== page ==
21 July 2013

Of rice and timber

We were invited into the living room of the President of the fokontany, or municipality, where we would spent the next few days before heading back to our house in Maroantsetra. After two weeks spent visiting three villages in order to try to understand a bit about the diversity of livelihoods and forest management and use surrounding the newest and largest of Madagascar’s Natural Parks, this introduction to our fourth stop of the trip was notable. First of all, the fact that it had a living room was notable. The house itself, though larger than others we had visited, was not unlike the houses of the wealthier residents of various villages. It was made from hardwood from the forest surrounding the village,rather than raffia or bamboo, with a corrugated metal roof brought up river 6 hours by canoe from Maroantsetra, the main port and city in this corner of the island. We sat on furniture made of precious hardwood, the first sofas we encountered. In the corner stood two 2m long forestry saws and in the back room were goony sacks filled with unhulled rice, from the last crop to be harvested. Aside from farming, which is nearly everybody's first occupation, the president also works construction, building houses for residents of the town, buying his wood from residents who harvest it from the forest they have rights to, passed down through the last 2 or 3 generations or newly acquired.

The second set of sofas we saw were at the house of the man who owns the machine that hulls the rice. Most people in the surrounding area, and throughout much of Madagascar rely of large mortar and pestles to hull their rice little by little and sell what they can in the hulled form. In this town, though it costs a bit to use, people have access to a hulling machine, run on a generator with diesel brought up river again by canoe. In return for 50 ariary (2.5 cents), they receive rice that is fit for consumption and ready to be rebagged and either eaten or shipped back down on the canoes to Maroantsetra where it fetches about 400 ariary more per kilo than the unhulled rice.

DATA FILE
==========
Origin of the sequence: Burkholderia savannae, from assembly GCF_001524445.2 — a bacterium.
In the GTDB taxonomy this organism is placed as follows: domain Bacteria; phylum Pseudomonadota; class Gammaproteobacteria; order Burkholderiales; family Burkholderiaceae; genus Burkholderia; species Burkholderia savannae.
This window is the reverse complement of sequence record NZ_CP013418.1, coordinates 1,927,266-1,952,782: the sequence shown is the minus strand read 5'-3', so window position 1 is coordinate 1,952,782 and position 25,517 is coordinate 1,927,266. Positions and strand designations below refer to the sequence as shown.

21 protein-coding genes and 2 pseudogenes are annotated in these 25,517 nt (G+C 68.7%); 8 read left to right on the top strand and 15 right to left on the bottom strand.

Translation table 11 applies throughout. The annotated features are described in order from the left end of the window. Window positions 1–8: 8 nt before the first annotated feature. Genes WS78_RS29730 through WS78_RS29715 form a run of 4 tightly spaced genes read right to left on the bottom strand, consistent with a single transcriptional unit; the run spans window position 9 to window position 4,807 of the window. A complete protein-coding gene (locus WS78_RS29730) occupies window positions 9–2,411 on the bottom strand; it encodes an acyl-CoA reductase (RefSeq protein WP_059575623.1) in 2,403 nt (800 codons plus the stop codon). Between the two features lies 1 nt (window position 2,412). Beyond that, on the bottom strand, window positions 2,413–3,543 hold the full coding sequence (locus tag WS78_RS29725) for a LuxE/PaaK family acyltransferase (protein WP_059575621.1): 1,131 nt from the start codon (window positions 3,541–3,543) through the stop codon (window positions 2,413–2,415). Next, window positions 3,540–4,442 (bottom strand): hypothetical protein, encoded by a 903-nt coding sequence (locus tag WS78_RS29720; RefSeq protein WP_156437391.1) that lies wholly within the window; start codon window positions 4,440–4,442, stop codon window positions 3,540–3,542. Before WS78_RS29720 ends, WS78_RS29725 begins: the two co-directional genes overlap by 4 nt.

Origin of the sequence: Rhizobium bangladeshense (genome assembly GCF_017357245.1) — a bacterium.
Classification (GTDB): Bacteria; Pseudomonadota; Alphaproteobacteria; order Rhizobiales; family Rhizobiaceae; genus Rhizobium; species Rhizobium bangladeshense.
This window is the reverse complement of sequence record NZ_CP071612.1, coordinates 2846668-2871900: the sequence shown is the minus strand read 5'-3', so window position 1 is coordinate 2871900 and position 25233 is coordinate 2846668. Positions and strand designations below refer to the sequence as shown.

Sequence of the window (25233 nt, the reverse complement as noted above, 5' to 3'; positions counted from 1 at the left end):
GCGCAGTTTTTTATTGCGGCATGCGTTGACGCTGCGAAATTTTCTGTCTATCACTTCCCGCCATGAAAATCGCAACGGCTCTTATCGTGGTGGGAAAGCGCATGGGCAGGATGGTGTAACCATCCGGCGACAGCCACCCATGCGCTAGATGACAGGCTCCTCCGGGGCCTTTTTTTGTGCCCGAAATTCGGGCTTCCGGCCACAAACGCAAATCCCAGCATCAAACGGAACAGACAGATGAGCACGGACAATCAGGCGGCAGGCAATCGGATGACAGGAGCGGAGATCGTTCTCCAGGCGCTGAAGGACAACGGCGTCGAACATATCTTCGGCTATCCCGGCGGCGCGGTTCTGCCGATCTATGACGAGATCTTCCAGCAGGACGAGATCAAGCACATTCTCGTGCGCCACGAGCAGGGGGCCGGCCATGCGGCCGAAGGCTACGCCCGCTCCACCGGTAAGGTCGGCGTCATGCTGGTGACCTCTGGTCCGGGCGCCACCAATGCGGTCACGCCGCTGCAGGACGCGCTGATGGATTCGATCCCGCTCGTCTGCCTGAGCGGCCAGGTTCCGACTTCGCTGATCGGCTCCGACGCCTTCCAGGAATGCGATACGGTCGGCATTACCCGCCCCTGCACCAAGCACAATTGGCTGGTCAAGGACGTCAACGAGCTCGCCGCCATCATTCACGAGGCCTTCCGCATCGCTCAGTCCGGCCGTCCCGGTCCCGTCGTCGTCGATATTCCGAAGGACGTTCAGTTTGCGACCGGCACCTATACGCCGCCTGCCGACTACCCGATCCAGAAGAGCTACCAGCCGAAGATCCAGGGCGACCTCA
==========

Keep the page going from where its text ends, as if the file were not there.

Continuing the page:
The one person we met that didn’t see himself as a farmer first was the school teacher of this town. He had grown up in the area and had returned to teach there after studying. His wife runs a store in the front of their house to provide the necessities for everyday life in the village. In addition to the teaching and selling incomes, he also works as a carpenter, buying planks and rounds of hardwood trees from local loggers to fill his commissions for beds, chests and yes, sofas.

Ambodihazomami is well endowed with rice paddies and only recently have they began also cultivating the slopes surrounding the village.

The above anecdote illustrates a number of aspects of the political economy of rural life here. A utilization of the forest for both commercial and subsistence purposes that is fueling both a local market for luxury goods and a transformation of agricultural technology that is allowing for export to the administrative hub. As apparent in the above photo, this town is surrounded by a significant amount of rice paddy. It was interesting to talk with folks about the changes in land use over time. I was told that up until about 20 years ago they had only planted rice one per year and that it sufficed. But as population has grown and inheritances of rice paddies being divided between the children has shrunk them, they moved to planting twice per year. As of three years ago or so, they began also farming rice on the hills, which requires cutting the trees and burning the soil. One of those that I talked to, who makes a living from timber, thinks that people should be trying to improve their techniques of paddy rice farming instead. And others worry that there just isn't enough land, and that the new protected area to their North will have to be used by the next generation.